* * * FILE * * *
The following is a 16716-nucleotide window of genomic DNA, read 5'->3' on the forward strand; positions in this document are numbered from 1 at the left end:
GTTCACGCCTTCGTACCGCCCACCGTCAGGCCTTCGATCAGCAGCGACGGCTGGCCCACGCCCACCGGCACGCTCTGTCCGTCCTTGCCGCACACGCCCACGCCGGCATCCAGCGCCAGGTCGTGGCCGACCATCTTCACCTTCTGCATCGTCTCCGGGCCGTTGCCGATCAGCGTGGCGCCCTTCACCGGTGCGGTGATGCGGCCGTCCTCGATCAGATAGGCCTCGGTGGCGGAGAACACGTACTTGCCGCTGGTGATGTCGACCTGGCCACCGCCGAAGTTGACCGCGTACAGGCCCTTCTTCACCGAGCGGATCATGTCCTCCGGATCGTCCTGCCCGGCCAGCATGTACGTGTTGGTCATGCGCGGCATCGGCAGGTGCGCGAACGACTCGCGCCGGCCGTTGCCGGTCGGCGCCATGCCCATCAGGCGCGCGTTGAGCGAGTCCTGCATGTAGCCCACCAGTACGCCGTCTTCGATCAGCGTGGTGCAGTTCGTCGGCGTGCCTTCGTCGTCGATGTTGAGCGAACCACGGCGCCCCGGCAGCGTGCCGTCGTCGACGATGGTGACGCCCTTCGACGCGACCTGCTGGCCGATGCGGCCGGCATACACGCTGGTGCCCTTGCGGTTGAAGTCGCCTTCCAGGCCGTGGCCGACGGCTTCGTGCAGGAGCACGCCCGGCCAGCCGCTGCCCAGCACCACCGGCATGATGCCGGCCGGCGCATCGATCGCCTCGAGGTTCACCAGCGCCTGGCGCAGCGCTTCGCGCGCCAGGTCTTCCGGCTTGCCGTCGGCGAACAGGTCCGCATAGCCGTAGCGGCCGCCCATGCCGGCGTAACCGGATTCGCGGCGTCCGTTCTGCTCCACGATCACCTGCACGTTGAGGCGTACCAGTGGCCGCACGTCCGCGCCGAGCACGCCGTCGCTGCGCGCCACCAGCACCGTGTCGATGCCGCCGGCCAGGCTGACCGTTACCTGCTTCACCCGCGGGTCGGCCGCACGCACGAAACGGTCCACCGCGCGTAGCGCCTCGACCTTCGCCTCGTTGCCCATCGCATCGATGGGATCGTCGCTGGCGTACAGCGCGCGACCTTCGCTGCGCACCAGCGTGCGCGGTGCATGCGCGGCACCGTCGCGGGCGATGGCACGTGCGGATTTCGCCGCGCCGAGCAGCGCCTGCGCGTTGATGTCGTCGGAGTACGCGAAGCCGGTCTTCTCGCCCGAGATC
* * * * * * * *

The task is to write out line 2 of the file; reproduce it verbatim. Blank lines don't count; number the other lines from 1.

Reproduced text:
GTTCACGCCTTCGTACCGCCCACCGTCAGGCCTTCGATCAGCAGCGACGGCTGGCCCACGCCCACCGGCACGCTCTGTCCGTCCTTGCCGCACACGCCCACGCCGGCATCCAGCGCCAGGTCGTGGCCGACCATCTTCACCTTCTGCATCGTCTCCGGGCCGTTGCCGATCAGCGTGGCGCCCTTCACCGGTGCGGTGATGCGGCCGTCCTCGATCAGATAGGCCTCGGTGGCGGAGAACACGTACTTGCCGCTGGTGATGTCGACCTGGCCACCGCCGAAGTTGACCGCGTACAGGCCCTTCTTCACCGAGCGGATCATGTCCTCCGGATCGTCCTGCCCGGCCAGCATGTACGTGTTGGTCATGCGCGGCATCGGCAGGTGCGCGAACGACTCGCGCCGGCCGTTGCCGGTCGGCGCCATGCCCATCAGGCGCGCGTTGAGCGAGTCCTGCATGTAGCCCACCAGTACGCCGTCTTCGATCAGCGTGGTGCAGTTCGTCGGCGTGCCTTCGTCGTCGATGTTGAGCGAACCACGGCGCCCCGGCAGCGTGCCGTCGTCGACGATGGTGACGCCCTTCGACGCGACCTGCTGGCCGATGCGGCCGGCATACACGCTGGTGCCCTTGCGGTTGAAGTCGCCTTCCAGGCCGTGGCCGACGGCTTCGTGCAGGAGCACGCCCGGCCAGCCGCTGCCCAGCACCACCGGCATGATGCCGGCCGGCGCATCGATCGCCTCGAGGTTCACCAGCGCCTGGCGCAGCGCTTCGCGCGCCAGGTCTTCCGGCTTGCCGTCGGCGAACAGGTCCGCATAGCCGTAGCGGCCGCCCATGCCGGCGTAACCGGATTCGCGGCGTCCGTTCTGCTCCACGATCACCTGCACGTTGAGGCGTACCAGTGGCCGCACGTCCGCGCCGAGCACGCCGTCGCTGCGCGCCACCAGCACCGTGTCGATGCCGCCGGCCAGGCTGACCGTTACCTGCTTCACCCGCGGGTCGGCCGCACGCACGAAACGGTCCACCGCGCGTAGCGCCTCGACCTTCGCCTCGTTGCCCATCGCATCGATGGGATCGTCGCTGGCGTACAGCGCGCGACCTTCGCTGCGCACCAGCGTGCGCGGTGCATGCGCGGCACCGTCGCGGGCGATGGCACGTGCGGATTTCGCCGCGCCGAGCAGCGCCTGCGCGTTGATGTCGTCGGAGTACGCGAAGCCGGTCTTCTCGCCCGAGATC